The Merely Different Is Not Always Better, But the Better Is Always Different

David Rowland? Dale Dauten? Art Weinstein? William C. Johnson? Sun Microsystems? Anonymous?

Dear Quote Investigator: Attempting something new and innovative is crucial to success in many fields, but triumph is not guaranteed. An unfamiliar or unusual strategy may fail. Designers have advanced the following adage:

Different isn’t always better, but better is always different.

Memorability is enhanced by the rhetorical technique called antimetabole in which a phrase is repeated, but key elements are reordered. Would you please trace this saying?

Quote Investigator: David Rowland was a New York industrial designer who created the remarkable 40/4 stackable chair. The numeric name was based on the fact that forty of the chairs could be combined to produce a stack that was only four feet tall. An article about Rowland appeared in “The Miami News” of Florida in 1965. At that time the chair had recently won an American Institute of Interior Designers International Award. Emphasis added to excerpts by QI: 1

A designer of chairs since he was 13, the California native has an artistic family background. Much of his early childhood was influenced by the designers in his family. In his approach to design, Rowland’s motto is “the merely ‘different’ is not always better, but the better is always different.”

This phrasing of the adage above differs from the typical modern version, but it still represents a close match. Rowland popularized this expression, and QI tentatively gives him credit as creator.

Below are additional selected citations in chronological order.

A couple weeks later an article about Rowland appeared in “The Arizona Republic” of Phoenix, Arizona and the saying was repeated: 2

In his approach to design, Rowland adopts the motto that “the merely ‘different’ is not always better, but the better is always different”

In 1973 an advertisement for Golden Hanger Ltd that appeared in an Escanaba, Michigan newspaper included a version of the saying without attribution: 3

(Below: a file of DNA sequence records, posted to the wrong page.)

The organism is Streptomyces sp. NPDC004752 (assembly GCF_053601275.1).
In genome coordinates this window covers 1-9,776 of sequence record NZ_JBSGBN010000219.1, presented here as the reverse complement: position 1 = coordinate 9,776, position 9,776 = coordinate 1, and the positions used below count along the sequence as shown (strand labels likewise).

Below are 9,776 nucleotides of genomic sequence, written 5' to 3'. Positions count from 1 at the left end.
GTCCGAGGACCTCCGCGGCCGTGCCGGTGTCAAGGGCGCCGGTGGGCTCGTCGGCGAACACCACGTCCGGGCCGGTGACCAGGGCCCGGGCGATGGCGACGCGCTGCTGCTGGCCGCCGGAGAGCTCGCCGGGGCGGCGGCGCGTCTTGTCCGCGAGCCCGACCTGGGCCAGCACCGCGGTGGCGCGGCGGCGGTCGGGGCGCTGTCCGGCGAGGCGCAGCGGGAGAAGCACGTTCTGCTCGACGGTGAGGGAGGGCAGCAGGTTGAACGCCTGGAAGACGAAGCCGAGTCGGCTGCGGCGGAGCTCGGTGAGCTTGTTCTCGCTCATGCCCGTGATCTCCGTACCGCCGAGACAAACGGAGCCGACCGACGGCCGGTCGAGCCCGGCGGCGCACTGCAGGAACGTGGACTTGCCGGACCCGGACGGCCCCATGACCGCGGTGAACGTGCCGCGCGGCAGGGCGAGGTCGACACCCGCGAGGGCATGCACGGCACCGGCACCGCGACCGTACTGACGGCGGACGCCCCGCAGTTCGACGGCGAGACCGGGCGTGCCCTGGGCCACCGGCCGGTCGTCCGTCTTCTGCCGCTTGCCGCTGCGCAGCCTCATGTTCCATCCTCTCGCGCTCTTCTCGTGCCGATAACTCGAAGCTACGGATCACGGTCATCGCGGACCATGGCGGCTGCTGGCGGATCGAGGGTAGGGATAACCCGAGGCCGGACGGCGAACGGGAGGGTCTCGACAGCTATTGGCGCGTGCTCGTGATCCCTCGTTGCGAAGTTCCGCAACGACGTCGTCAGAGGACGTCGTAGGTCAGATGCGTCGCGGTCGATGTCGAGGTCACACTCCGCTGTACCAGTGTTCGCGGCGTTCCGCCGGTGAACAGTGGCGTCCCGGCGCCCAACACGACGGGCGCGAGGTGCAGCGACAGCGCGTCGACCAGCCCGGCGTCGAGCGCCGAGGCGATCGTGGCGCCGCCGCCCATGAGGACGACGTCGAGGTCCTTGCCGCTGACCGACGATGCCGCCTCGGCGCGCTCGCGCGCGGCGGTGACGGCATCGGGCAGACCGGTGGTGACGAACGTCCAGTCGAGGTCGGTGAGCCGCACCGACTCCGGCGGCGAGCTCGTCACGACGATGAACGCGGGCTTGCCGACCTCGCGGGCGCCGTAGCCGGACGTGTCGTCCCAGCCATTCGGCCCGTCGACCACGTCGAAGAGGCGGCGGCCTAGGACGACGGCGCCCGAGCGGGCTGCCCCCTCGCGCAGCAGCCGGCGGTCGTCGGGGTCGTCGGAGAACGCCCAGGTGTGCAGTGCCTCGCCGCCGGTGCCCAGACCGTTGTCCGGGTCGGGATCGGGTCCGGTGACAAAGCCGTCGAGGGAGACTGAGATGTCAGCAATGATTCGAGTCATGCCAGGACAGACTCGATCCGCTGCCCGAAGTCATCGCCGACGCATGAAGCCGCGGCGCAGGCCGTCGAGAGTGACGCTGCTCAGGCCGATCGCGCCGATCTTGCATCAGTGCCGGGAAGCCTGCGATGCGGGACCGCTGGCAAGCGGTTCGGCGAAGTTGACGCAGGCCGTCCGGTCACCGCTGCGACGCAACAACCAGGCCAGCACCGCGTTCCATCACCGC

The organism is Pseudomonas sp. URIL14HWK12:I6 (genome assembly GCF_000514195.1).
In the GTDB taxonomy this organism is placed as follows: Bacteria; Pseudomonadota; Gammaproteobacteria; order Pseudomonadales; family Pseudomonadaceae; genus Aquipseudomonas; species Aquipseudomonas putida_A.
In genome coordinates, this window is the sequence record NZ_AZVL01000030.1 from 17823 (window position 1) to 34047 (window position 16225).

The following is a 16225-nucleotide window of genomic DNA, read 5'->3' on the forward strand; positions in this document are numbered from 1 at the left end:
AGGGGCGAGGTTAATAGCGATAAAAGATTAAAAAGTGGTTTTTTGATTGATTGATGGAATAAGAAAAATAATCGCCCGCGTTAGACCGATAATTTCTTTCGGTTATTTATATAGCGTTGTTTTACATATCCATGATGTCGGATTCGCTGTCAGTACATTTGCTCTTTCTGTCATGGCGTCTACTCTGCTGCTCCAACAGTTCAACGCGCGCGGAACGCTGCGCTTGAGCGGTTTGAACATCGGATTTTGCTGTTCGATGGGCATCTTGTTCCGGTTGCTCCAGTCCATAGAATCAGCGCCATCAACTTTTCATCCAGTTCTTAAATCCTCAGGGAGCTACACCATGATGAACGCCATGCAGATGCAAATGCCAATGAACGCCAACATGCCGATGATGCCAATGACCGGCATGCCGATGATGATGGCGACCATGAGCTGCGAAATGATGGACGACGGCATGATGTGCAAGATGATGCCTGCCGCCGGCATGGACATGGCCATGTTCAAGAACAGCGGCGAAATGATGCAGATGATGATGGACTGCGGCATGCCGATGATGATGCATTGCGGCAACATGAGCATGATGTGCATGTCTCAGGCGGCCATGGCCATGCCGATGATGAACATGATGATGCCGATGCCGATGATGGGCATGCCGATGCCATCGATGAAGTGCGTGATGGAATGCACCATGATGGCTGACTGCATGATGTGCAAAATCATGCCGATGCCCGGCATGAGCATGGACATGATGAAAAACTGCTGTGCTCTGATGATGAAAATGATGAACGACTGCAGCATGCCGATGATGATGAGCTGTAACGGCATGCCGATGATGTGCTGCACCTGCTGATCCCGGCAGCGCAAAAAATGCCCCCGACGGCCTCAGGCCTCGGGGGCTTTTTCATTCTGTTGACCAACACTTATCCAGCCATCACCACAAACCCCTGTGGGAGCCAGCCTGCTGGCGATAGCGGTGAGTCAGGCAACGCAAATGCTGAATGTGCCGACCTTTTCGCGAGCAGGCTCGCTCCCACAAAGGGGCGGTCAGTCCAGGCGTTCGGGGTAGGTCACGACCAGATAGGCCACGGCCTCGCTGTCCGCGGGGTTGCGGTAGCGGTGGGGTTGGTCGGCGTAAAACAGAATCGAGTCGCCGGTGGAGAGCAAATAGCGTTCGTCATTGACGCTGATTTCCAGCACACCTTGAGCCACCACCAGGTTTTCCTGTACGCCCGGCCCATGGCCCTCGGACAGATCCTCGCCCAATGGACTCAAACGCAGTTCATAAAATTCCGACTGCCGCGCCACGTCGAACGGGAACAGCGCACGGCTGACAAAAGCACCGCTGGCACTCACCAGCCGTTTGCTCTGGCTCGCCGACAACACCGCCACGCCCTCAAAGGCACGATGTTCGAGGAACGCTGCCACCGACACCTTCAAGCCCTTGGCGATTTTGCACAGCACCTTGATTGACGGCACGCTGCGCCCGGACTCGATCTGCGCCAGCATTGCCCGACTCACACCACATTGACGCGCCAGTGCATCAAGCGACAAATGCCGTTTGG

We have more than tripled our size in less than one year because we’ve developed a better way to operate and our growth pattern proves it.

Different is not always better, but better is always different. Would you like to meet us and hear our story? Why not. It will give you a chance to see the difference.

In 1995 author Dale Dauten who pens the long-lived syndicated business column “Corporate Curmudgeon” mentioned the saying: 4

When people ask me what’s the best thing I’ve written, I tell them that there is one sentence that has become my touchstone: “Different isn’t always better, but better is always different.” For over a decade I have used the second half of that sentence to remind me to welcome the unusual into my career.

The 1999 book “Designing and Delivering Superior Customer Value: Concepts, Cases, and Applications” by Art Weinstein and William C. Johnson included the adage: 5

It is relatively easy to be like everyone else; great companies have their own unique identities and carefully conceived value propositions. It is important to realize that different is not always better, but better is always different.

In 2008 Dauten referred to the saying again in his business column: 6

DALE: There’s a sentence I wrote many years ago that has meant more to my career than any other: “Different isn’t always better, but better is always different.”

In 2011 a commenter at “Hacker News” stated that the motto was present on a mug for the former computer company “Sun Microsystems”: 7

“Different isn’t always better, but better is always different.” — My roommate’s Sun Microsystems coffee mug

In conclusion, designer David Rowland popularized the saying as a motto by 1965. Over the years, others including Dale Dauten have adopted the expression. Yet, based on current evidence QI believes that Rowland should tentatively be given credit as the creator.

Image Notes: Picture of stack of chairs shown with a close-up from aitoff at Pixabay.

(Great thanks to Matthew D. Groves whose inquiry led QI to formulate this question and perform this exploration.)

Notes:

  1. 1965 February 7, The Miami News, Rowland Got To The Bottom Of That Chair Problem, Quote Page 32, Column 3, Miami, Florida. (Newspapers_com)
  2. 1965 February 21, The Arizona Republic, Many Chairs on the Market Aren’t Really Comfortable, Quote Page 12E, Column 3, Phoenix, Arizona. (Newspapers_com)
  3. 1973 April 6, Escanaba Daily Press, Better Is Different (Advertisement for Golden Hanger Ltd. Store Systems of Wausau, Wisconsin), Quote Page 19, Column 1, Escanaba, Michigan. (Newspapers_com)
  4. 1995 July 16, 1995, Sunday Advocate, Corporate Curmudgeon: Lowering sights on hi-tech things by Dale Dauten, Quote Page I1, Column 1, Baton Rouge, Louisiana. (GenealogyBank)
  5. 1999, Designing and Delivering Superior Customer Value: Concepts, Cases, and Applications by Art Weinstein and William C. Johnson, Chapter 4: Defining and Refining the Value Proposition, Quote Page 51, St. Lucie Press, Boca Raton, Florida. (Verified with scans)
  6. 2008 June 29, The Atlanta Journal-Constitution, Use cover letter to set yourself apart from pack by Jeanine ‘J.T.’ O’Donnell and Dale Dauten, Quote Page ZE1, Column 1,Atlanta, Georgia. (Newspapers_com)
  7. Website: Hacker News (at ycombinator), Forum thread title: Why Sun Microsystems Failed (referring to informationweek.com article), Forum username: wtn, Date of user comment (specified on website): March 4, 2011, Website description: News stories pertinent to hackers that are submitted and voted on by volunteers. Also, a forum system for commenting on news stories. (Accessed news.ycombinator.com on July 16, 2019) link